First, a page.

But Caesar wasn’t the Promised One. Built on the backs of slaves and conquered peoples, his rule elevated the powerful while oppressing the vulnerable, relied on peace begotten by violence, and, ultimately, was centered around himself. Despite his conquests, Augustus wasn’t the savior. He wasn’t the one worthy of worship.

In the surprising story of God’s faithfulness, Israel’s rescue—and our own—didn’t come through an emperor but through a child, born to a teenage girl in a smelly stable. Hardly a place fit for the King. But this is the mystery of our faith. This baby is the only one who is, in Isaiah’s words, our Wonderful Counselor, Mighty God, Everlasting Father, Prince of Peace. He is the one who rescues and redeems. He is our Messiah, the only one worthy of our worship.

This Christmas, let’s turn from lesser rescuers to adore the Christ Child about whom Isaiah prophesied—the King who has come and who will come again, just as He promised.


For more on the cultural and political context of the Roman Empire during the time of Christ’s birth, read “Behind Luke’s Gospel” by Kurt Willems.

I recently had two great opportunities to talk about HOPE’s work on NPR member stations, WHYY Radio, based in Philadelphia, and witf, based in Harrisburg.

NPR is not my regular venue, and I was thrilled with the opportunity to talk about HOPE in this setting. I am used to speaking at churches, Christian business conferences, and mission seminars–where people want to hear about our work to combat spiritual poverty just as much as our work to address physical poverty.

At HOPE, our core commitment is addressing physical and spiritual poverty. When we share HOPE’s story, it’s never enough just to talk about job creation and economic development – a part of our core message has to talk about the hope that is found through Jesus Christ.

Even in a secular setting, we always want to succinctly and clearly convey the Gospel and why this is an essential part of our mission. It would be easy to selectively leave out this aspect of our identity, but to do so would not only falsely represent HOPE, but also miss an opportunity to talk about the most amazing story the world has ever heard.

 

 

 

From the first time that I picked up a lacrosse stick, played soccer, or watched the New England Patriots, I have always loved competition.  But I’ve started to question the impact my competitive attitude has on the way I view other organizations.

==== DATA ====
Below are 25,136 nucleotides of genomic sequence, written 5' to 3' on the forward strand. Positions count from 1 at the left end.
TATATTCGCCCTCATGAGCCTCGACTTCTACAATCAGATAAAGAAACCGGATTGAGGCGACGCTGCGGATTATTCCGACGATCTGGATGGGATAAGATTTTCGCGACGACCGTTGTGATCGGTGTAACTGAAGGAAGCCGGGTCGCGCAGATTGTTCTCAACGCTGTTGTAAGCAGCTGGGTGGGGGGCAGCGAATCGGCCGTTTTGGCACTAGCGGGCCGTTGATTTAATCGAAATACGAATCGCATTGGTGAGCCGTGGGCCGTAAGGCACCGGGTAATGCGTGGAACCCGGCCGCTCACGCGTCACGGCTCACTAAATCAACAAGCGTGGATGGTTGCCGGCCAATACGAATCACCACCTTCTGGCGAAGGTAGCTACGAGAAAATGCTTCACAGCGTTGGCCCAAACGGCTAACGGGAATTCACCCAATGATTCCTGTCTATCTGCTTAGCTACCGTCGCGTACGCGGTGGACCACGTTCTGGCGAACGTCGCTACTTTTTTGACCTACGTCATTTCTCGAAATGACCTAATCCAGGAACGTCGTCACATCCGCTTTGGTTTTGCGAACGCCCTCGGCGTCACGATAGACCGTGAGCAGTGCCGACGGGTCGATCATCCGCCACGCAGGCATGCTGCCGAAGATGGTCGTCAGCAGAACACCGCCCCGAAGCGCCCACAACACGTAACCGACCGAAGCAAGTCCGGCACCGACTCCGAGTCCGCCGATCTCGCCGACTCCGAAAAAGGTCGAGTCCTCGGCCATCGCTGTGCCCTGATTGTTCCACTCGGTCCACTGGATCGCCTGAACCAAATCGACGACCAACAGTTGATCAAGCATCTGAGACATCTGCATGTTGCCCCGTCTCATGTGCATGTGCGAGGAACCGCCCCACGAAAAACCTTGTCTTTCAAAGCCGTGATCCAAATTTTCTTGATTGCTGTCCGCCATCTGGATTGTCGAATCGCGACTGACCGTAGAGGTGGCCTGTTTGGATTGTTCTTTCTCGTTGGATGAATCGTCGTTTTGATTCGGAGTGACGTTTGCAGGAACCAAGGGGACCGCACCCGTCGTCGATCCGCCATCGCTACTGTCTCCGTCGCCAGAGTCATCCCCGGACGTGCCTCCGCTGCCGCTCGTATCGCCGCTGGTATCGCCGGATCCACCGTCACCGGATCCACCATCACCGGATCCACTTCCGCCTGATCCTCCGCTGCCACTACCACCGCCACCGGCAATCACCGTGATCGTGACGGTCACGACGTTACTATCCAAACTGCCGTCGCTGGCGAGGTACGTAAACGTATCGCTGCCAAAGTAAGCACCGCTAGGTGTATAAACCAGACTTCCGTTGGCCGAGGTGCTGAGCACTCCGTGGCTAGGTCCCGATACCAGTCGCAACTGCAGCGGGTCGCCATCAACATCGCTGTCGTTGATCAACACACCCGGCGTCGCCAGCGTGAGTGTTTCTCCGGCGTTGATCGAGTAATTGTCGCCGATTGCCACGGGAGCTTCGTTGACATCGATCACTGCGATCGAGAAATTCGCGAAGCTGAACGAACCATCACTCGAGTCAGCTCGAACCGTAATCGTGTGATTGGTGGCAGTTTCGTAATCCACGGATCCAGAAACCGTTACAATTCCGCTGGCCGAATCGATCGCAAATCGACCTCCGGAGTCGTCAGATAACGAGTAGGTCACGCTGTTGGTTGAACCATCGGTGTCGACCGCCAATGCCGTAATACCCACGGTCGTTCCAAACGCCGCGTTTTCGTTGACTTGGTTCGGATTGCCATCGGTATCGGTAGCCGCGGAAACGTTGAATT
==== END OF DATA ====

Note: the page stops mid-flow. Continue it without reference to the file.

Because of charity watchdogs like Charity Navigator, following nonprofit trends is like following sports statistics.  Nonprofit ratings are out in the open—you can track revenue growth, organizational efficiency—whether nonprofits are winning big or in stages of decline.

A few days ago, a friend sent me a summary of HOPE’s key statistics compared to our “competition.”  But then it hit me—the Gospel of Jesus calls us to a different way of measuring success. It should be about using what we’ve been given—other organizations should not be the measuring stick.

I believe there are two simple questions that serve as a gut check on whether or not you see other organizations as partners or competitors:

  1. Do you celebrate their success? When you hear that another organization just landed a major grant from a foundation that recently denied your proposal, can you still celebrate?
  2. Do you openly share information that would give another organization an advantage? If you’ve just discovered a new piece of information that would positively impact another organization in the same sector, do you pass it on or keep it to yourself?

I believe in competition—it strengthens and sharpens. But I also believe that between ministry organizations, the pervasive attitude should be one of collaboration and partnership. When we see partner organizations primarily as competition, we all lose.

[Note - we will have the opportunity to live this out during the Microenterprise Development Summit in Baltimore on November 16-17. Info at http://accordnetwork.org/forum/microenterprise/]